3. Would you want to engage with any other HBCU academic leaders?
    4. What are the pros and cons? What impact could it have on the process? What role would you want HBCU leadership to play?
    5. When or do you engage any 1862 institutions to join your effort to receive equitable funding? 
    6. What role would you want 1862 institutions to play?
    7. Do/when do you engage with alumni associations?

Coalitions and Like-minded Stakeholders

    1. Do/when do you engage with organizations like the Thurgood Marshall College Fund or the Association for Public Land-Grant Universities? 
    2. What organizations would you include in that engagement? What organizations would you not include?
    3. Do/when do you conduct public-facing campaigns? 
    4. Do/when do you use social media or other platforms to raise awareness about this issue?

The final step is identifying the needed legislation and legislative strategy. Here is a handy reference for how state legislation gets made.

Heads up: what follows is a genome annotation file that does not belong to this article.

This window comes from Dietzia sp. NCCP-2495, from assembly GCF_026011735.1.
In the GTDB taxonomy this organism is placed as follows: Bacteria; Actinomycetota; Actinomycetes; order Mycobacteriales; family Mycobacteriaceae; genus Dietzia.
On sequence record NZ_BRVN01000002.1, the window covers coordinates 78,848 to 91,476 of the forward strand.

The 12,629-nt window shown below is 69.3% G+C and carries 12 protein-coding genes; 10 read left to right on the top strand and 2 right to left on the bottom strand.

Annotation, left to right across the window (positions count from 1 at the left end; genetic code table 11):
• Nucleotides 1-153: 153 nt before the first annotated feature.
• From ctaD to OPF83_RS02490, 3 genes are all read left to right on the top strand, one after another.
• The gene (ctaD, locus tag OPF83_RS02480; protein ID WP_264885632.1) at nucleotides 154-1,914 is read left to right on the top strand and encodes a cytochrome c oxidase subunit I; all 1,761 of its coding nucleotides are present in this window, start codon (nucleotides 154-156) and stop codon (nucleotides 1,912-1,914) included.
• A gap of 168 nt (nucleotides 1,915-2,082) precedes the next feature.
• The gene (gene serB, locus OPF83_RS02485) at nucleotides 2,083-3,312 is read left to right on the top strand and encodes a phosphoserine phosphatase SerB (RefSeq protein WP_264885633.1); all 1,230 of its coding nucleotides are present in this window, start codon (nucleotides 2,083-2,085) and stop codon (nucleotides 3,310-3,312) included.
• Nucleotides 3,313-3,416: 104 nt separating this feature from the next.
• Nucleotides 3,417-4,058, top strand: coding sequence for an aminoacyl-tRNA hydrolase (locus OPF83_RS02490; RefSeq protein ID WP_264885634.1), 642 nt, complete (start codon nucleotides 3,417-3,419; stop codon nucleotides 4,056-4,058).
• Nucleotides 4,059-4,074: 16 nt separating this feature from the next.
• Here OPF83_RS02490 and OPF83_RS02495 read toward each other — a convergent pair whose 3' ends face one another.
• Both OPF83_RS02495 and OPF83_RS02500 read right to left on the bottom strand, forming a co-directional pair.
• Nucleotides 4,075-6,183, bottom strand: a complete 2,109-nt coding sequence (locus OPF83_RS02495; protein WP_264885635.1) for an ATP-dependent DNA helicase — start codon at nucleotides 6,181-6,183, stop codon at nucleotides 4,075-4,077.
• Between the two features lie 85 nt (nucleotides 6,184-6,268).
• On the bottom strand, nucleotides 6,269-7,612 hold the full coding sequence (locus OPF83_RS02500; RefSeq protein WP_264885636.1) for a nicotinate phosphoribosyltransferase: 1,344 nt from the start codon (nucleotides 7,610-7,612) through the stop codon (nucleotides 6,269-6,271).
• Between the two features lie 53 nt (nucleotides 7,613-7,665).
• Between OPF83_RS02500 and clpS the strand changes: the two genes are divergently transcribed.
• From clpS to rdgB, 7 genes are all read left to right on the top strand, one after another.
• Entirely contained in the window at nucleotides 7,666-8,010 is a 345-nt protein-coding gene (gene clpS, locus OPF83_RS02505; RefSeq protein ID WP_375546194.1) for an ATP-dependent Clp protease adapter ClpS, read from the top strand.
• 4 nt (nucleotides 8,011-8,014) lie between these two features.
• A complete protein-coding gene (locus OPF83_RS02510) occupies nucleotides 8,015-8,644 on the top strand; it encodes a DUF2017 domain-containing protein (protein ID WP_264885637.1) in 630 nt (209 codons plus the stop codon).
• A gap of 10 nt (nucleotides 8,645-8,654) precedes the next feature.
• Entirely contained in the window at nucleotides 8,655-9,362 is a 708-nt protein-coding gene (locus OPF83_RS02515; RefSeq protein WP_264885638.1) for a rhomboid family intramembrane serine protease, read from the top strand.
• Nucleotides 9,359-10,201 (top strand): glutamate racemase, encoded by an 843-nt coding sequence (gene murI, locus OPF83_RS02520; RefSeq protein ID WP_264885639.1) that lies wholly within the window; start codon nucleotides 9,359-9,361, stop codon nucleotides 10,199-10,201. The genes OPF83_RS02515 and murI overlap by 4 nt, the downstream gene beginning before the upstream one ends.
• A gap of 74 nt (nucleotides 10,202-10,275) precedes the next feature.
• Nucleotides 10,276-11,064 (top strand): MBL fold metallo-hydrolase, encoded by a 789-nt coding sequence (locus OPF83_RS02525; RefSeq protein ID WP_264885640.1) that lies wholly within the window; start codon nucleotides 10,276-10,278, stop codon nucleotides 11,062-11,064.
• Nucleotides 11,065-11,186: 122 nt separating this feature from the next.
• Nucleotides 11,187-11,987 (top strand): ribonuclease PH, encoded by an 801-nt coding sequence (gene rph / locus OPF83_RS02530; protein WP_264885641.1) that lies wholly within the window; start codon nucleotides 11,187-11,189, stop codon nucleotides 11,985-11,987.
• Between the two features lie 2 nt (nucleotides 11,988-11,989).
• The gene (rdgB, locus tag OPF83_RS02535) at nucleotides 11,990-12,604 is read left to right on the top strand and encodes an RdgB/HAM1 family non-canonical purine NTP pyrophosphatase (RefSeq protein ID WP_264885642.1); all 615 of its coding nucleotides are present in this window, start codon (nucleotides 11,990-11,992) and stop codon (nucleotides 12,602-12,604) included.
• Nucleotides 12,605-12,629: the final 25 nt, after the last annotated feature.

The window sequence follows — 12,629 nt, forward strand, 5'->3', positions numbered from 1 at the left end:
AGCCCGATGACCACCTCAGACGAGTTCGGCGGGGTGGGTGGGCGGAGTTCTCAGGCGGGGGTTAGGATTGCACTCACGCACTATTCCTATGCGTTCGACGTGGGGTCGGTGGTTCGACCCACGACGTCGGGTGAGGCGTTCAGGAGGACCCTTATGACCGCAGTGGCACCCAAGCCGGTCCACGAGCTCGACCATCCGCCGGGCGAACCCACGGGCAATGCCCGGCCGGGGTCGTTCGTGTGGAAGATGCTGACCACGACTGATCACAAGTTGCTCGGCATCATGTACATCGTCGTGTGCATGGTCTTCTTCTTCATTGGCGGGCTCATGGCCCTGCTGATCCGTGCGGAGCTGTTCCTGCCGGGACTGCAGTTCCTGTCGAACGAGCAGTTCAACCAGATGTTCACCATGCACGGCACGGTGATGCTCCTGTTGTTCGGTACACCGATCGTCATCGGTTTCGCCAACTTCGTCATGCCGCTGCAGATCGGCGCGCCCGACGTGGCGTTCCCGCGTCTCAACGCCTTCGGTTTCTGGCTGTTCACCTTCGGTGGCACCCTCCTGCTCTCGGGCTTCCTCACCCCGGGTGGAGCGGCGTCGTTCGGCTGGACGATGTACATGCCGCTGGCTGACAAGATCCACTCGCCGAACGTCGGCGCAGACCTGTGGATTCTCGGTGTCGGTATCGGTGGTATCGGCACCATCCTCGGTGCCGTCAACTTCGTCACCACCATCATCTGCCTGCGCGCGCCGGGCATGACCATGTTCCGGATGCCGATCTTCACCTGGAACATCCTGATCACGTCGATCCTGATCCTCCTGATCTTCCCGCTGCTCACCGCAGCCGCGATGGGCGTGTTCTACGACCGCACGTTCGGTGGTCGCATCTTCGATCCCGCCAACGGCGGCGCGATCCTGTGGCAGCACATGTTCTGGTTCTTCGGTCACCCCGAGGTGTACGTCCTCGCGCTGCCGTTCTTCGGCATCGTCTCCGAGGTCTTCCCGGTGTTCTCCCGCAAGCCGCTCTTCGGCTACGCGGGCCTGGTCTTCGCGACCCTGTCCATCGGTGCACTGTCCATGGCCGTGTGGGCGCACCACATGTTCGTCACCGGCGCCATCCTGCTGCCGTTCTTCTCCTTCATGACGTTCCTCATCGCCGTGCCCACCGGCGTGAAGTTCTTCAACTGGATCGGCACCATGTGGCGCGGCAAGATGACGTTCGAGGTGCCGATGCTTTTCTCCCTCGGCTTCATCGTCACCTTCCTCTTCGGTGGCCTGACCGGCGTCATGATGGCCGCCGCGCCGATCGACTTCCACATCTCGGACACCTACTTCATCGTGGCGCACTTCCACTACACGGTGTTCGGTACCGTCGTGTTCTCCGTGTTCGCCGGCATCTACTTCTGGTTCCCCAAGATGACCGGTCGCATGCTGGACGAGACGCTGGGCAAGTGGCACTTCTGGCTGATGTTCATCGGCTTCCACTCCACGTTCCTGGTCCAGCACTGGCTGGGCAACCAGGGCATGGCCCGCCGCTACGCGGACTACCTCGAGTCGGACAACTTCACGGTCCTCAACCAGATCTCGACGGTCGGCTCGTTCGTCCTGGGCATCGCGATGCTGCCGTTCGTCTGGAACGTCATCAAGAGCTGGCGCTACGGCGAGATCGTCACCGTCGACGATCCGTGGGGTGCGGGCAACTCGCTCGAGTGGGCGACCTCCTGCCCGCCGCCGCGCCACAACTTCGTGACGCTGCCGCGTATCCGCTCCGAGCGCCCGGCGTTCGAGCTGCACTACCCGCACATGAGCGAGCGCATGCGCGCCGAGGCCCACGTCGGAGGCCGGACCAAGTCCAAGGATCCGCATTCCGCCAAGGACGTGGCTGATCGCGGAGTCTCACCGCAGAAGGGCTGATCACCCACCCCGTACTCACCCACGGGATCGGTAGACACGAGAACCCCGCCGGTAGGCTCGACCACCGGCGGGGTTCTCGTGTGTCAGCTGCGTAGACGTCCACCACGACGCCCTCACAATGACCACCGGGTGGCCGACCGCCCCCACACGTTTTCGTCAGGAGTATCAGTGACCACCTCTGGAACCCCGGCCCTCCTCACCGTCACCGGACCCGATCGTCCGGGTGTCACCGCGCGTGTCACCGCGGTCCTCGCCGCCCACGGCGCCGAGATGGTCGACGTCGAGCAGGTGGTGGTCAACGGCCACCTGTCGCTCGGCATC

Here are helpful questions to ask as you draft and pressure test legislation to the floor and to the committee(s).

    1. What types of bills have been introduced in the past on this topic? What did those hearings yield?
    2. How will you learn from those past bills when you draft your bill?
    3. How and why did you conceive this bill?
    4. What is the impact this bill will have?
    5. Where does this bill intersect with previous legislation (drafted or passed)?
    6. What messaging will you need to build support for this bill?
    7. What pieces of the bill may meet with resistance? 
    8. How can you use data gathered in your fact-finding committee or stakeholder support to address that resistance in advance?

Case Study: Representative Harold Love Jr. & Tennessee State University

While we recognize that every state legislature is unique, we hope sharing the innovative and effective work of Representative Love as a case study will be helpful for your further inspiration—and action.